There is a public night sky area, which is a large field made on the site of a former air strip. 

At 2,300 feet above sea level, Stone said he can look horizontally and see stars straight in front of him. “It’s almost like you are standing in the night sky,” he said about being on top of a mountain in a dark place. “That’s what makes Cherry Springs so cool.”

Visitors can set up telescopes and should plan to take basic steps to reduce the white light glare. Visitors are urged to put red cellophane over phone screens and flashlights to reduce light pollution.

Stone urges people to arrive before dark to find a location to scout, set up and reduce the number of car headlights that will be shining in the area. Expect to spend about 30 minutes allowing their eyes to adjust to the night sky to fully appreciate the view.

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The park hosts short public education programs about the night skies at an amphitheater and then visitors can stay and watch the the stars for hours. 

“It’s a really nice outdoor experience,” he said.

The third opportunity at Cherry Springs is for the serious stargazers and amateur astronomers at the Overnight Astronomy Observation Field. Stone said some bring expensive equipment to use to view the night sky. He said there are regulations for people in this area to eliminate all white light sources. “We really pride ourselves in eliminating any white light,” he said. The precautions include a tarped gate in order to reduce the chances of headlights shining in the field.

Stone said the park is always adapting to improve the visitors’ experience, and a variety of improvements are in the final stages of design. They are looking at changing the entrances to reduce white light noise from vehicles and they want to place low-output red glow lights along the pathways. “Moving people around at nighttime is always a challenge,” he said about trip hazards and barriers.

Stone is in charge of the Hills Creek State Park Complex that includes Hills Creek, Colton Point and Leonard Harrison state parks, all in Tioga County, and Lyman Run, Cherry Springs, Patterson and Denton Hill, all in Potter County.

The future for night skies is looking brighter.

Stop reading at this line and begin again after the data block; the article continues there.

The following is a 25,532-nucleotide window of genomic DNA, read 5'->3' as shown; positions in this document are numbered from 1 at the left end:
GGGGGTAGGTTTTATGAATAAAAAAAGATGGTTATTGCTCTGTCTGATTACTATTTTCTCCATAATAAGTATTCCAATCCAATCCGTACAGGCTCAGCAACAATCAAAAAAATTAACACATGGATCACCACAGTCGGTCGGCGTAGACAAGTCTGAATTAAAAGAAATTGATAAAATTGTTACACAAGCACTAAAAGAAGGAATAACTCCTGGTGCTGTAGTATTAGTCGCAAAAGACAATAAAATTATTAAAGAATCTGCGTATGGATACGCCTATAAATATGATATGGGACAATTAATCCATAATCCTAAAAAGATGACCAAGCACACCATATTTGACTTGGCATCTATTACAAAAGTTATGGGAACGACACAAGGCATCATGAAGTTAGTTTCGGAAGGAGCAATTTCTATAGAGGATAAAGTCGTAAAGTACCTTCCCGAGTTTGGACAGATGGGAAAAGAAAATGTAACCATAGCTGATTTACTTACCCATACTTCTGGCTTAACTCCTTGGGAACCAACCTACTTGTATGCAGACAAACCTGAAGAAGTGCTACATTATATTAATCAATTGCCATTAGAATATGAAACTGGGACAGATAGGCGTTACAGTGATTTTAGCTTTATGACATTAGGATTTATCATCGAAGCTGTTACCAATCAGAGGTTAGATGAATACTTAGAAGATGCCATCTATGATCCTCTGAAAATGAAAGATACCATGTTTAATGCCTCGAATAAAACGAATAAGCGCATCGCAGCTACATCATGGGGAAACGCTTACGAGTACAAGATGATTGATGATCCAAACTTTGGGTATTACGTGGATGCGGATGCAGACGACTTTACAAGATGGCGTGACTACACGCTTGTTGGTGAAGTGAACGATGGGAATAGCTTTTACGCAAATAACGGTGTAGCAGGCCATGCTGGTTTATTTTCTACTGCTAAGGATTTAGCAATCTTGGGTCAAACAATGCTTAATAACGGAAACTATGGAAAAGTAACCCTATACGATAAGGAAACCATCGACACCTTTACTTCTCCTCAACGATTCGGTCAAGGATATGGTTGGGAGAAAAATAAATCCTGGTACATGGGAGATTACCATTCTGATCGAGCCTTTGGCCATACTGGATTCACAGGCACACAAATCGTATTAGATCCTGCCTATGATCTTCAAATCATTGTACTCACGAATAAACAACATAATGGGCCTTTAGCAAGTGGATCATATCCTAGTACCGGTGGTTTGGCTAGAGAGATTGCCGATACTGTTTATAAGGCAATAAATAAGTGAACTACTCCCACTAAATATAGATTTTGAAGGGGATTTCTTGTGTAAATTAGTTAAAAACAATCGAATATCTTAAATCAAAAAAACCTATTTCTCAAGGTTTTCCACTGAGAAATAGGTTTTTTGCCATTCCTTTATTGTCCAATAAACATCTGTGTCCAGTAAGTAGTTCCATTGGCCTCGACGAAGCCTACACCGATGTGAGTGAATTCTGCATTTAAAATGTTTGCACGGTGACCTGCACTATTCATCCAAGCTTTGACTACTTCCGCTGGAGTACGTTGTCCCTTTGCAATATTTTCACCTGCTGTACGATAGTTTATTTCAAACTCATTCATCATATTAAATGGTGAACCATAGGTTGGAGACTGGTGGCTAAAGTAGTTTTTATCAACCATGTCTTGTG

“Night-sky viewing has really changed the way we look at these open areas that have been traditionally been day-use-only facilities. Cherry Springs has been that location that people are directed to, but that’s not always convenient.”

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Stone said other parks have looked at Cherry Springs and are thinking about other places to designate as sky viewing areas.

He said people should call the rural state parks and ask about the options that might be available.

He suggests planning to go when there is a new moon, which means you can barely see the moon. 

“The dark of the moon makes the night skies brighter,” he said about avoiding the glare of a full moon.

He believes there is a strong appeal to the perspective that stars can give. “You realize how small you are in this large universe. I guess this helps your little problems, go away,” he said. 

Stargazing in southeastern Pennsylvania

French Creek State Park in Chester and Berks counties has several areas that are open to those who enjoy the night skies.

A different view:An aerial view of two eastern state parks

“You’re not going to get much better than this,” Jared Brandt, environmental education specialist at French Creek State Park, said about inviting people to experience the night skies.

For those who like to stargaze, he said the left side of Hopewell Lake is open. “We just ask people to avoid the day-use areas,” he said. Those areas close at dusk.

“Hopewell Lake is great for star viewing,” he said about its open field area. The park is also home to Scotts Run Lake, which has become another popular spot for star viewing. No reservations are necessary.

The park is seeing people travel from the nearby cities to evade light pollution.

“It’s definitely growing in interest,” he said about stargazing and people calling when there are lunar events. 

Another park complex in the region, Samuel S. Lewis State Park in York County and Susquehannock State Park in Lancaster  County, has offered specialized events for stargazing.

Nathaniel Brown, park manager, said “Keep an eye out for our programs that our environmental educator posts to our DCNR calendar of events or our park’s Facebook page.

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He said the parks do have events like star parties with external organizations from time to time. 

The parks are mostly day-use areas, but keep following the park’s calendar to see when they announce public star party viewing.

When visiting any park, check its DCNR online calendar page, at events.dcnr.pa.gov and Facebook page to see what’s being planned. 

If there isn’t a park option near you, consider going to a large lake to view the night sky. For example, Sara’s Campground in Erie is located along Lake Erie. A spokeswoman for the campground said they don’t cater to stargazers, but their guests do experience some beautiful sunsets and night skies over the vast waterway.

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There are numerous options across Pennsylvania. Just find an escape from man-made lights and enjoy the summer nights that Mother Nature has to offer near you.

Brian Whipkey is the outdoors columnist for USA TODAY Network sites in Pennsylvania. Contact him at bwhipkey@gannett.com and sign up for our weekly Go Outdoors PA newsletter email on your website's homepage under your login name. Follow him on social media @whipkeyoutdoors.